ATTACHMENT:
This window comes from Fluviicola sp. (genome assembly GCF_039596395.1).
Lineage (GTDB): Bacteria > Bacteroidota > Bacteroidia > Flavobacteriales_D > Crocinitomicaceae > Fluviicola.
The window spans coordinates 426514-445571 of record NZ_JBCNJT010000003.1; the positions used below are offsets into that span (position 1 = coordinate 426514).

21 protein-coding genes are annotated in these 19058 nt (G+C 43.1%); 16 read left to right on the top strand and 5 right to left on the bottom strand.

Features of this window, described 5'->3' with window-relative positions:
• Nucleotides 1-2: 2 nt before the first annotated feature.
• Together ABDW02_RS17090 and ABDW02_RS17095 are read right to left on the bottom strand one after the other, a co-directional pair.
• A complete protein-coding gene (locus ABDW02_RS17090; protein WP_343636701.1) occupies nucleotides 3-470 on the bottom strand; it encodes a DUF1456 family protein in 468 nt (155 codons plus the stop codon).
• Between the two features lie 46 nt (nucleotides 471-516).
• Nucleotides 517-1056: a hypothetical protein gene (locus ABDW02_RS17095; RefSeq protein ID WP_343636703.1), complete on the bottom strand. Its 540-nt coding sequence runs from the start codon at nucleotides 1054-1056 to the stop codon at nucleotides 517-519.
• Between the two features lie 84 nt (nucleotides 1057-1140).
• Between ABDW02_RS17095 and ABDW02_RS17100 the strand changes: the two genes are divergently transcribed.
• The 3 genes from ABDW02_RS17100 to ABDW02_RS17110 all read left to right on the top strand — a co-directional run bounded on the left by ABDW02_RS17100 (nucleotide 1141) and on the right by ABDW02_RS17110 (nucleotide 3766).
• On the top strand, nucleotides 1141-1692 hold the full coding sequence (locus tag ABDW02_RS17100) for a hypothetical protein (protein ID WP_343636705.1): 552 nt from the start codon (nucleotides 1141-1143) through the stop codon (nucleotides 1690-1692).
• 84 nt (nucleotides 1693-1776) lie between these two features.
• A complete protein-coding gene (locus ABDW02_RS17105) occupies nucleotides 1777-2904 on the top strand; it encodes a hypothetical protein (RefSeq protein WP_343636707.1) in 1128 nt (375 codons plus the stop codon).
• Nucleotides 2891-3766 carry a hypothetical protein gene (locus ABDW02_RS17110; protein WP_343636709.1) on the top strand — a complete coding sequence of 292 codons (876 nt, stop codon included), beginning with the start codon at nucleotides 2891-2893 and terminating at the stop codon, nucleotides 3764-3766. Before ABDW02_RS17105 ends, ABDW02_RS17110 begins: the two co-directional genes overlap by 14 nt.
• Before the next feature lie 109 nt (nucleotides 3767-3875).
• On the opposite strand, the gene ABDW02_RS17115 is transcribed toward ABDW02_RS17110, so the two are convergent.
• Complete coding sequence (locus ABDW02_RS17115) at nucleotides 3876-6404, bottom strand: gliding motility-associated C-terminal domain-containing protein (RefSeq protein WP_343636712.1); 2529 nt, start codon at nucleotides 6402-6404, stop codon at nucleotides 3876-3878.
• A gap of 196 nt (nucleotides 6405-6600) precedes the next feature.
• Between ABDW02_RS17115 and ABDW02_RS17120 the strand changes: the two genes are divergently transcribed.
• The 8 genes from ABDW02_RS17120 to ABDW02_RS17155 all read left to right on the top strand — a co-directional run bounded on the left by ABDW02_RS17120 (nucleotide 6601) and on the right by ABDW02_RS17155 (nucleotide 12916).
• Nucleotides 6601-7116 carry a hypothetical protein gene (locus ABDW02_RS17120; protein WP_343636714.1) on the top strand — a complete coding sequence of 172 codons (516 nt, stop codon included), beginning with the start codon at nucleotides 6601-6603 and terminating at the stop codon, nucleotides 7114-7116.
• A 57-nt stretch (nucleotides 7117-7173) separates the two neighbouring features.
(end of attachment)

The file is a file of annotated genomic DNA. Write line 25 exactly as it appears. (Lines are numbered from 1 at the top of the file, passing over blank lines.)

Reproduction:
• A 57-nt stretch (nucleotides 7117-7173) separates the two neighbouring features.